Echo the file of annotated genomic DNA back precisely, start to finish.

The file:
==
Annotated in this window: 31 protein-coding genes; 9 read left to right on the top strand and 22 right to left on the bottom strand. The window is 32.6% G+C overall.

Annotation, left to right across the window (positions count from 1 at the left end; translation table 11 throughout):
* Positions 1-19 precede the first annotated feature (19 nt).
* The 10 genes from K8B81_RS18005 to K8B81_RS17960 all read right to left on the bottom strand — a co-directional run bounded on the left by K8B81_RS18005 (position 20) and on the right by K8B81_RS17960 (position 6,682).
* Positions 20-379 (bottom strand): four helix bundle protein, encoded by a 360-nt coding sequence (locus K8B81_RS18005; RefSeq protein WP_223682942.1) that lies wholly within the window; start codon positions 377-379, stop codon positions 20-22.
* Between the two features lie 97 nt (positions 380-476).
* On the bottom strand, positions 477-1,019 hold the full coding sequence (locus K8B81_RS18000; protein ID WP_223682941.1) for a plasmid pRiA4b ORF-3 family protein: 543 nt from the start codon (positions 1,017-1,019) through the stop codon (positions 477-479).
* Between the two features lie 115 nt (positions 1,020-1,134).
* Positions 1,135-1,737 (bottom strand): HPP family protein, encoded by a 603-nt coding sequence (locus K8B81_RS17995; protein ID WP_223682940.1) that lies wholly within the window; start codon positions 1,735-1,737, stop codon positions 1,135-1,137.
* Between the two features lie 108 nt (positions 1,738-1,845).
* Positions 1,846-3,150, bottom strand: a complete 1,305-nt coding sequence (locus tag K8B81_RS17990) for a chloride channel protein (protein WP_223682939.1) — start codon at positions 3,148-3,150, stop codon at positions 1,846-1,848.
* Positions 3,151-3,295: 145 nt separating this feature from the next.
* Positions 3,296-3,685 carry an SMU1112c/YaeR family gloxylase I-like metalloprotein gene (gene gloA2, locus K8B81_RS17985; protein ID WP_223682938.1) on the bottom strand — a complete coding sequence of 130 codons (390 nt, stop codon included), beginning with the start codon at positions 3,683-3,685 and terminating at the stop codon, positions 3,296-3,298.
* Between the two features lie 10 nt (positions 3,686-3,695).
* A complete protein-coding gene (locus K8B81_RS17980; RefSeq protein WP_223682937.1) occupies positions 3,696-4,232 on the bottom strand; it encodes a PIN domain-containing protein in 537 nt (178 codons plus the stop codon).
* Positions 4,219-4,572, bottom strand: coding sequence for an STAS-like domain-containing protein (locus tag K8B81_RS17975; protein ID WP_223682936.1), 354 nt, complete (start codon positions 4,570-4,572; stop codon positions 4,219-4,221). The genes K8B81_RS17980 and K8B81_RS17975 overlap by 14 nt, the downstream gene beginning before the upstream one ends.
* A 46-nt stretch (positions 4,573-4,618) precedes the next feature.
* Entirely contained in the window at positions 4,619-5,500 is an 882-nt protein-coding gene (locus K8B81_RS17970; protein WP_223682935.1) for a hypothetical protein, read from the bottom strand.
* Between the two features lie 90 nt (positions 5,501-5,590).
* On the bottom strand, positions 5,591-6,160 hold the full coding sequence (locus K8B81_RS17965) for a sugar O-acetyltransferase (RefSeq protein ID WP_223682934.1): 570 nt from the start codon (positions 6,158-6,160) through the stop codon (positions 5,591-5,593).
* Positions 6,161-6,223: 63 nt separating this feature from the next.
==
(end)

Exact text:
Annotated in this window: 31 protein-coding genes; 9 read left to right on the top strand and 22 right to left on the bottom strand. The window is 32.6% G+C overall.

Annotation, left to right across the window (positions count from 1 at the left end; translation table 11 throughout):
* Positions 1-19 precede the first annotated feature (19 nt).
* The 10 genes from K8B81_RS18005 to K8B81_RS17960 all read right to left on the bottom strand — a co-directional run bounded on the left by K8B81_RS18005 (position 20) and on the right by K8B81_RS17960 (position 6,682).
* Positions 20-379 (bottom strand): four helix bundle protein, encoded by a 360-nt coding sequence (locus K8B81_RS18005; RefSeq protein WP_223682942.1) that lies wholly within the window; start codon positions 377-379, stop codon positions 20-22.
* Between the two features lie 97 nt (positions 380-476).
* On the bottom strand, positions 477-1,019 hold the full coding sequence (locus K8B81_RS18000; protein ID WP_223682941.1) for a plasmid pRiA4b ORF-3 family protein: 543 nt from the start codon (positions 1,017-1,019) through the stop codon (positions 477-479).
* Between the two features lie 115 nt (positions 1,020-1,134).
* Positions 1,135-1,737 (bottom strand): HPP family protein, encoded by a 603-nt coding sequence (locus K8B81_RS17995; protein ID WP_223682940.1) that lies wholly within the window; start codon positions 1,735-1,737, stop codon positions 1,135-1,137.
* Between the two features lie 108 nt (positions 1,738-1,845).
* Positions 1,846-3,150, bottom strand: a complete 1,305-nt coding sequence (locus tag K8B81_RS17990) for a chloride channel protein (protein WP_223682939.1) — start codon at positions 3,148-3,150, stop codon at positions 1,846-1,848.
* Positions 3,151-3,295: 145 nt separating this feature from the next.
* Positions 3,296-3,685 carry an SMU1112c/YaeR family gloxylase I-like metalloprotein gene (gene gloA2, locus K8B81_RS17985; protein ID WP_223682938.1) on the bottom strand — a complete coding sequence of 130 codons (390 nt, stop codon included), beginning with the start codon at positions 3,683-3,685 and terminating at the stop codon, positions 3,296-3,298.
* Between the two features lie 10 nt (positions 3,686-3,695).
* A complete protein-coding gene (locus K8B81_RS17980; RefSeq protein WP_223682937.1) occupies positions 3,696-4,232 on the bottom strand; it encodes a PIN domain-containing protein in 537 nt (178 codons plus the stop codon).
* Positions 4,219-4,572, bottom strand: coding sequence for an STAS-like domain-containing protein (locus tag K8B81_RS17975; protein ID WP_223682936.1), 354 nt, complete (start codon positions 4,570-4,572; stop codon positions 4,219-4,221). The genes K8B81_RS17980 and K8B81_RS17975 overlap by 14 nt, the downstream gene beginning before the upstream one ends.
* A 46-nt stretch (positions 4,573-4,618) precedes the next feature.
* Entirely contained in the window at positions 4,619-5,500 is an 882-nt protein-coding gene (locus K8B81_RS17970; protein WP_223682935.1) for a hypothetical protein, read from the bottom strand.
* Between the two features lie 90 nt (positions 5,501-5,590).
* On the bottom strand, positions 5,591-6,160 hold the full coding sequence (locus K8B81_RS17965) for a sugar O-acetyltransferase (RefSeq protein ID WP_223682934.1): 570 nt from the start codon (positions 6,158-6,160) through the stop codon (positions 5,591-5,593).
* Positions 6,161-6,223: 63 nt separating this feature from the next.